Drinks are reasonably priced, good wines $US 7-10 per glass. Cocktails are priced similarly, and 15 per cent service is added. I’d considered taking the ‘drinks package’ which gives you alcoholic beverages for $US134 per cabin per day but our actual expenditure is way below this.
Day 4: At sea
A fellow Australian admits he woke in the night, and thought, “I didn’t think I’d had that much to drink” before realising the ship was rocking side to side. It’s barely noticeable, but it’s more movement than we’ve had so far on the glassy Mediterranean.
Today is a full day at sea, from 5pm push off at Messina last night until arrival in Kotor, Montenegro, around 9am tomorrow. Some see this as a necessary evil, and chuckle about the inventions crew have created to pass the time (a demonstration of how to fold towels into little animals; a lecture on mastering digital cameras from the ship’s photographer).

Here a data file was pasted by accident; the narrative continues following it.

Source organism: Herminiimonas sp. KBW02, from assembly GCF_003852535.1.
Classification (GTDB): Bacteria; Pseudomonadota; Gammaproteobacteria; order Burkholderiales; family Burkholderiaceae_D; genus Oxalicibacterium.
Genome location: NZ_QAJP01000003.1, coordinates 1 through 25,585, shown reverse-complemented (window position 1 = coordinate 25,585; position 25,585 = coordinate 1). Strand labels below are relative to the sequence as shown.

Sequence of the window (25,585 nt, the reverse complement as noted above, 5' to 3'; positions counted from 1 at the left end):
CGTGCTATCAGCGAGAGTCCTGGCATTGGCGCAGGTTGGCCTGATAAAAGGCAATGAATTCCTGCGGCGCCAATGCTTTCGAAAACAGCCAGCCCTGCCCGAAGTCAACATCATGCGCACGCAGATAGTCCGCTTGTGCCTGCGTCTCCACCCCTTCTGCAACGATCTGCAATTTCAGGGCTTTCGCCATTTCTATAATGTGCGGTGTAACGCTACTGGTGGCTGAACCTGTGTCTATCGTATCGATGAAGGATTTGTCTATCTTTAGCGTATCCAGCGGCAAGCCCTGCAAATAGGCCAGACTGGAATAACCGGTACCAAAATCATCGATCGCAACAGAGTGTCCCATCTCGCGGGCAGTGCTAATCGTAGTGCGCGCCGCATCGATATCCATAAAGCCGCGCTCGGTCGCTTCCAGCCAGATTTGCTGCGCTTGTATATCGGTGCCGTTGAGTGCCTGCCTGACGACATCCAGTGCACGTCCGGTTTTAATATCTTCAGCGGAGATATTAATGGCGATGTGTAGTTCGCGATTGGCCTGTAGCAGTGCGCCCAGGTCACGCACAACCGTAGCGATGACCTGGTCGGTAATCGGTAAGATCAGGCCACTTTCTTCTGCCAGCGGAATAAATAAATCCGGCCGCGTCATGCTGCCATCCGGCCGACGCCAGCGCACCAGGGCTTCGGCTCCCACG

For others, a day at sea is bliss, permission to rack up spa treatments, loll on a banana lounge, drink cocktails, read. A few hit the gym, where several men discover they are too tall to use the treadmills without hitting the ceiling. Some opt for the exercise bikes, others slink away in apparent relief. Somehow it’s cocktail hour before I know it.
Day 5: Kotor, Montenegro
The ‘fjord’ in which Kotor rests is known as one of the most beautiful ports to enter. Sadly lovely Kotor is choked by tourists, tacky souvenirs, and touting taxis squabbling over who’s legal and who’s not. Our hour-long walking tour traverses from tedious to torturous, so impulsively we rent a tiny Toyota and head to a beach where we hobble across grey pebbles into azure water.
With a 10pm sailing, we dine onshore on local mussels, octopus and calamari paired with a dry Montenegran rose. Back on board the Star Breeze the signature Windstar deck barbecue is in full swing, tables laden with prawns and salads and a duo singing Volare. With wine bought on shore I slip quietly past to watch the lights come up just as the duo launch into Pharrell’s ‘Happy’, urging everyone to dance.